What Is Myrrh Essential Oil

Myrrh is most commonly known as one of the gifts (along with gold and frankincense) the three wise men brought to Jesus in the New Testament. In fact, it was actually mentioned in the Bible 152 times! Myrrh was important in biblical times as it was used as a spice, a natural remedy and to purify the dead.

 

Myrrh oil is still commonly used today as a remedy for a variety of ailments. Researchers have become interested in myrrh due to its potent antioxidant activity and potential as a cancer treatment. It has also been shown to be effective in fighting certain types of parasitic infections.

What Is Myrrh?

Myrrh is a resin, or sap-like substance, that comes from a tree called Commiphora myrrha, common in Africa and the Middle East. Myrrh is botanically related to frankincense, and is one of the most widely used essential oils in the world.

 

The myrrh tree is distinctive due to its white flowers and knotted trunk. At times, the tree has very few leaves due to the dry desert conditions where it grows. It can sometimes take on an odd and twisted shape due to the harsh weather and wind.

 

In order to harvest myrrh the tree trunks must be cut into to release the resin. The resin is allowed to dry and begins to look like tears all along the tree trunk. The resin is then collected and the essential oil is made from the sap via steam distillation.

 

Myrrh oil has a smoky, sweet or sometimes bitter smell. The word myrrh comes from the Arabic word “murr” meaning bitter. The oil is a yellowish, orange color with a viscous consistency. It is commonly used as a base for perfume and other fragrances.

 

Two primary active compounds are found in myrrh, called terpenoids and sesquiterpenes, both of which have anti-inflammatory and antioxidant effects. Sesquiterpenes specifically also have an effect on our emotional center in the hypothalamus, helping us remain calm and balanced. Both of these compounds are under investigation for their anticancer and antibacterial benefits, as well as other potential therapeutic uses.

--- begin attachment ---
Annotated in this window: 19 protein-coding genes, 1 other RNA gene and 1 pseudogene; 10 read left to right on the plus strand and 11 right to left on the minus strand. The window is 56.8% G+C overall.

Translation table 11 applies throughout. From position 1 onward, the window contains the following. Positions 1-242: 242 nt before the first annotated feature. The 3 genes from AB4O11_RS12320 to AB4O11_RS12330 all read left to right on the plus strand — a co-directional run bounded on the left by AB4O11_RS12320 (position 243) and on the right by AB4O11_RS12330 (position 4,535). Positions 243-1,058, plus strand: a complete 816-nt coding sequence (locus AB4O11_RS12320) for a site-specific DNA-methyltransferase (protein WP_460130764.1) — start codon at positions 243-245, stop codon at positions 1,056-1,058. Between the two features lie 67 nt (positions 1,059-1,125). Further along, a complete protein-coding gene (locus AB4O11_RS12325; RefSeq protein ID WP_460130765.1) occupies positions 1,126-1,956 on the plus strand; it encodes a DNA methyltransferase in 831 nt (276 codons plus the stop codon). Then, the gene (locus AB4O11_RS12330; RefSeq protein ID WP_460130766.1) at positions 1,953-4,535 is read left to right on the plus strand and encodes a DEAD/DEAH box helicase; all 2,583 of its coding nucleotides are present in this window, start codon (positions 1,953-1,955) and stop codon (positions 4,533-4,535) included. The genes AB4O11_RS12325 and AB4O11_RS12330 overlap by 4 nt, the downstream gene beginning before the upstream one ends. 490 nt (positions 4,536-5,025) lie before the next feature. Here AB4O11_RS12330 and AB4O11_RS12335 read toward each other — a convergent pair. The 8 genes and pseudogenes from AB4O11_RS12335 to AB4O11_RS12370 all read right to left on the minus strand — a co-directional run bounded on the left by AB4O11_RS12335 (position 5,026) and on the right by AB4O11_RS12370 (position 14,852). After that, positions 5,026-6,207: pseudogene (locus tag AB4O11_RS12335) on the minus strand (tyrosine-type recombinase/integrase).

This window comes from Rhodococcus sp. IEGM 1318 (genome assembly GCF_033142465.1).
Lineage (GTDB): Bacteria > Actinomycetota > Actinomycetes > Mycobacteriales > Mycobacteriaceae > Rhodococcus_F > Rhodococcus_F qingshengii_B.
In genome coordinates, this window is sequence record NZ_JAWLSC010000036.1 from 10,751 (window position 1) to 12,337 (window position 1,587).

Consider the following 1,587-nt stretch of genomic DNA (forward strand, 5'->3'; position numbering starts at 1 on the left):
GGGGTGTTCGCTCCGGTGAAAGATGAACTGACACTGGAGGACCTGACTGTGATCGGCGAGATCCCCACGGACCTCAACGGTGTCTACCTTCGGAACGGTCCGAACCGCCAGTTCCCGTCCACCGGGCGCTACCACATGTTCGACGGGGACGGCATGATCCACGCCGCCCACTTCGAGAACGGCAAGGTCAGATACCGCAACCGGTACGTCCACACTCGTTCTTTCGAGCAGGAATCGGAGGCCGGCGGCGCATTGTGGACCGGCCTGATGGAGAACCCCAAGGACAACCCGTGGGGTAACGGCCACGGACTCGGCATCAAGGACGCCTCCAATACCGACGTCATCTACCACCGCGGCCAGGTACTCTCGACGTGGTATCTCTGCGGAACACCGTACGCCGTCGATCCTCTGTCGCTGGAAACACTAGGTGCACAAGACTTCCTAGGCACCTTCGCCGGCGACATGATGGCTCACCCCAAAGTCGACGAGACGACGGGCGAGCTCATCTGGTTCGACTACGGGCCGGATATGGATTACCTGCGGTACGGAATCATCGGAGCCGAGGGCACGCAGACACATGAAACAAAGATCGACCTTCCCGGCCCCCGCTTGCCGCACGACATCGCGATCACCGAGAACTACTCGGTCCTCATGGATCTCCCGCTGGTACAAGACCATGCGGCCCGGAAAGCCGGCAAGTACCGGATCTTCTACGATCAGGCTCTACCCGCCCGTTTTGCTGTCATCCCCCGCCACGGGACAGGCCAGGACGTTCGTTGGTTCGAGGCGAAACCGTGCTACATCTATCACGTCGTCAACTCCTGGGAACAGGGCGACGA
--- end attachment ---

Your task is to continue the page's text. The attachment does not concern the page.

Myrrh Oil History

Myrrh essential oil has been used for thousands of years in traditional healing therapies and in religious ceremonies. Common myrrh oil uses historically, include:

 

Fragrance

Embalming

Flavoring for food

Treating hay fever

As an antiseptic to clean and treat wounds

As a paste to help stop bleeding

The Chinese frequently used myrrh as a medicine, and it remains a part of traditional Chinese medicine to this day. The main myrrh oil use by the Egyptians was for embalming and the Jews used it to make the holy anointing oil that was used in worship services.

 

The most common historical myrrh oil use was to burn the resin over hot coals. This would release a mysterious, spiritual quality into any room before a religious ceremony. It has also been used in aromatherapy for its meditative quality or for prayer, usually in combination with frankincense.

 

The smell of myrrh has been traditionally seen as a symbol of suffering, burned at funerals or other solemn events. But, at times myrrh is blended with citrus oils to help produce a more uplifting aroma. These lighter blends have been used to help promote inspiration and emotional insight.

MEDICAL REFERENCES

Use Myrrh for open abrasions

https://www.ncbi.nlm.nih.gov/pmc/?term=myrrh

Roy Myrrh Testimonial.jpeg

TOOTHACHE Testimonial: I had a massive toothache. So I got an ear bud and soaked one end in myrrh and put it on the painful tooth and bit down so it covered the infection and left it there for around 30mins each time. I did this 4 times throughout the day for 2 days and the pain eventually ceased.

NOT TO BE TAKEN WITH BLOOD THINNING MEDICATION 

*These statements have not been evaluated by the Food and Drug Administration. This product is not intended to diagnose, treat, cure, or prevent any disease.